'Integration for us is integration for everyone,' UK Muslims say

Muslim Council of Britain reframes discussion on integration with new report on Islam and British society.

    British Muslims line up each day for Al-Asr, or afternoon prayer, at a mosque in East London [Gallo-Getty]
    British Muslims line up each day for Al-Asr, or afternoon prayer, at a mosque in East London [Gallo-Getty]

    David Cameron, former UK prime minister, said "integration is a two-way street" after staying with a Muslim family more than a decade ago.

    However, the street has since narrowed to one-way traffic. Integration has become a term applied only to Muslims, according to a new report by the Muslim Council of Britain (MCB) titled, Our Shared British Future- Muslims and Integration in the UK.

    The report, presented in Parliament on Wednesday, features 30 diverse voices from the Muslim community and calls for equal integration for all, with no special burden placed on Muslim communities.

    "If any integration policy is to succeed, as the government plans to do in 2018, it needs to be inclusive," Harun Khan, MCB's secretary-general, wrote in the report.

    "The same goes for 'British values', a relatively new term coined after concerns of extremism. Many are worried that such values have been conceived in a knee-jerk fashion because some people are considered 'not quite British enough' and therefore must be subject to a civilising mission," Khan continued. 

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    In the report, MCB - the UK's largest Muslim umbrella body of more than 500 affiliated organisations, mosques, charities and schools - proposes steps to tackle real challenges to integration that Muslims face such as racism, threats by far-right groups, fair access to employment, housing shortages, and isolation.

    More than two million Muslims live in the UK, and account for about 4.8 percent of the population in England and Wales.

    Despite claims to the contrary, Muslim communities have become less segregated, according to the latest census, the report noted.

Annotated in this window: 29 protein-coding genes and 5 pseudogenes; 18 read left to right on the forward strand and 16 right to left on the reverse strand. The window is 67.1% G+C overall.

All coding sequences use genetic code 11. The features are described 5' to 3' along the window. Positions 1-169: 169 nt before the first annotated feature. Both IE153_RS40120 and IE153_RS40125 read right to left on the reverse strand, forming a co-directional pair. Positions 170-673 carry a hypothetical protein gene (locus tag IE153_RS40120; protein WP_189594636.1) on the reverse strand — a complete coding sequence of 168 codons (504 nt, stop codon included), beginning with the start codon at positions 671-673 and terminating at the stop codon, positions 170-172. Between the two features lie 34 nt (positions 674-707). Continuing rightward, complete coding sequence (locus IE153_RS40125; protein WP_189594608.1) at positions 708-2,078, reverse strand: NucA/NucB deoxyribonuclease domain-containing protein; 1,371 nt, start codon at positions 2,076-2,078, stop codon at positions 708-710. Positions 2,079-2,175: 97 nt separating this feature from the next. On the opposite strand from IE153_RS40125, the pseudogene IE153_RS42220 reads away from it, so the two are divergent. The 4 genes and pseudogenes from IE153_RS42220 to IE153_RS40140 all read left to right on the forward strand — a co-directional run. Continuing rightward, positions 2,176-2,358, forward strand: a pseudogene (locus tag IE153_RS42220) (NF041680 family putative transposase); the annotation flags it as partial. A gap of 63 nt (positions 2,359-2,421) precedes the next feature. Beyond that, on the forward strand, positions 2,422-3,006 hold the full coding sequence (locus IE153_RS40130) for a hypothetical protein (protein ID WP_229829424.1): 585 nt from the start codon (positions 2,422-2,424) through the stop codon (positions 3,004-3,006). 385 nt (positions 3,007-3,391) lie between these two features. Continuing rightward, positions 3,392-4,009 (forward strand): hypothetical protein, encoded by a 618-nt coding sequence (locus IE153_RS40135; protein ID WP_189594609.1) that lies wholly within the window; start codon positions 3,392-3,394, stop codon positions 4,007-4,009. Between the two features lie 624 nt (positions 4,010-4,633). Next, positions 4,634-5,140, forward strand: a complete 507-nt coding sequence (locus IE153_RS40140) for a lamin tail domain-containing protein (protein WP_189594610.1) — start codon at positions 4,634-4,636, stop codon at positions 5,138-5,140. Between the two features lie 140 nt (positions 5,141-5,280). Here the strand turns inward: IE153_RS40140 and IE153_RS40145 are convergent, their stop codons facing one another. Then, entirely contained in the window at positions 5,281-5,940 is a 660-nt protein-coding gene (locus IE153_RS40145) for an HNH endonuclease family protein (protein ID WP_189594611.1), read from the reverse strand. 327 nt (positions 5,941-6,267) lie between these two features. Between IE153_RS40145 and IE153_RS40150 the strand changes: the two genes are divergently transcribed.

'Culture of fear'

    The council contributed in 2016 to the Casey Review, a government-led report that examines integration and opportunity in isolated, deprived communities, noting for the Muslim community, a "culture of fear is emerging, which is a big driver in preventing a more united and cohesive society". 

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    Naz Shah, member of parliament for Bradford West, will be chairing the session on Wednesday along with Miqdaad Versi.

    Versi was named by the BBC as the "man correcting stories on Muslims", having prompted more than 50 corrections over the past year, and a half from the national press for false stories about Islam and Muslims.

    In the past decade, there has been a "moral panic" around Muslims, Versi wrote. 

    There is a preconceived notion that Muslims are incapable of integrating into British society, yet when Muslims do enter public life, "too often their motives are questioned and they are accused of 'entryism'," Versi said.

    One of the problems MCB addresses is the irresponsible reporting about British Muslims that negatively affects the public's perception of them.

    According to research by YouGov done in 2015, a decade after the 7/7 bombings, a majority of Britons stated they view Muslims as a threat to the UK, far more than in the immediate aftermath of the bombings.

    The average Briton also overestimates the British Muslim population to be three times larger than it actually is, according to the 2016 report Perceptions are not reality by Ipsos Mori. 

    More than one-third of schoolchildren believe Muslims are taking over England.

    With 64 percent of the British public informing themselves about Islam through the media, "there is little wonder that Muslims are viewed so negatively", the report noted.

    The Dis-united Kingdom

    The Cafe

    The Dis-united Kingdom

    SOURCE: Al Jazeera News


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